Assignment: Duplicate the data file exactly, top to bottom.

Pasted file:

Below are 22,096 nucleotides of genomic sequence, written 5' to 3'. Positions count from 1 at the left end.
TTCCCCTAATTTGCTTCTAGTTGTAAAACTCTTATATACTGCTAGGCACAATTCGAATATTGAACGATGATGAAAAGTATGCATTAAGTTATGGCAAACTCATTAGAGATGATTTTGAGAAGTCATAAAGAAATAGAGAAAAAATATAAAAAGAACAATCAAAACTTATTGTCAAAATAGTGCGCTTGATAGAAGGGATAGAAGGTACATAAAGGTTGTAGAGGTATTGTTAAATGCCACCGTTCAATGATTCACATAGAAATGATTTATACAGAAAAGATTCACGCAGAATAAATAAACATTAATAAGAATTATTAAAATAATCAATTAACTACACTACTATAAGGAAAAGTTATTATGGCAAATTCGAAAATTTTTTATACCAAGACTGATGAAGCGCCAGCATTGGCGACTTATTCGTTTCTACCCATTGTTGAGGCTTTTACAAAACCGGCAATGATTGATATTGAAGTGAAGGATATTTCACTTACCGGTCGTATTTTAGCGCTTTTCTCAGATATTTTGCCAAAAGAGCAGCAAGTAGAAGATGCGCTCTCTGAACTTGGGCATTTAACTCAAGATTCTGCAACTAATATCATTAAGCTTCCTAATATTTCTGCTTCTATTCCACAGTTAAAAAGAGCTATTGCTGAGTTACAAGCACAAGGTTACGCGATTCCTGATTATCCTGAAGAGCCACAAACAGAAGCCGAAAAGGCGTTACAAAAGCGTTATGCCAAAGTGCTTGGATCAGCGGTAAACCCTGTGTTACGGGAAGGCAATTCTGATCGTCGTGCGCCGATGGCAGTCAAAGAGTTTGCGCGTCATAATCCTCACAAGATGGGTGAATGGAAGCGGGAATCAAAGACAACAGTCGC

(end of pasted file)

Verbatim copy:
Below are 22,096 nucleotides of genomic sequence, written 5' to 3'. Positions count from 1 at the left end.
TTCCCCTAATTTGCTTCTAGTTGTAAAACTCTTATATACTGCTAGGCACAATTCGAATATTGAACGATGATGAAAAGTATGCATTAAGTTATGGCAAACTCATTAGAGATGATTTTGAGAAGTCATAAAGAAATAGAGAAAAAATATAAAAAGAACAATCAAAACTTATTGTCAAAATAGTGCGCTTGATAGAAGGGATAGAAGGTACATAAAGGTTGTAGAGGTATTGTTAAATGCCACCGTTCAATGATTCACATAGAAATGATTTATACAGAAAAGATTCACGCAGAATAAATAAACATTAATAAGAATTATTAAAATAATCAATTAACTACACTACTATAAGGAAAAGTTATTATGGCAAATTCGAAAATTTTTTATACCAAGACTGATGAAGCGCCAGCATTGGCGACTTATTCGTTTCTACCCATTGTTGAGGCTTTTACAAAACCGGCAATGATTGATATTGAAGTGAAGGATATTTCACTTACCGGTCGTATTTTAGCGCTTTTCTCAGATATTTTGCCAAAAGAGCAGCAAGTAGAAGATGCGCTCTCTGAACTTGGGCATTTAACTCAAGATTCTGCAACTAATATCATTAAGCTTCCTAATATTTCTGCTTCTATTCCACAGTTAAAAAGAGCTATTGCTGAGTTACAAGCACAAGGTTACGCGATTCCTGATTATCCTGAAGAGCCACAAACAGAAGCCGAAAAGGCGTTACAAAAGCGTTATGCCAAAGTGCTTGGATCAGCGGTAAACCCTGTGTTACGGGAAGGCAATTCTGATCGTCGTGCGCCGATGGCAGTCAAAGAGTTTGCGCGTCATAATCCTCACAAGATGGGTGAATGGAAGCGGGAATCAAAGACAACAGTCGC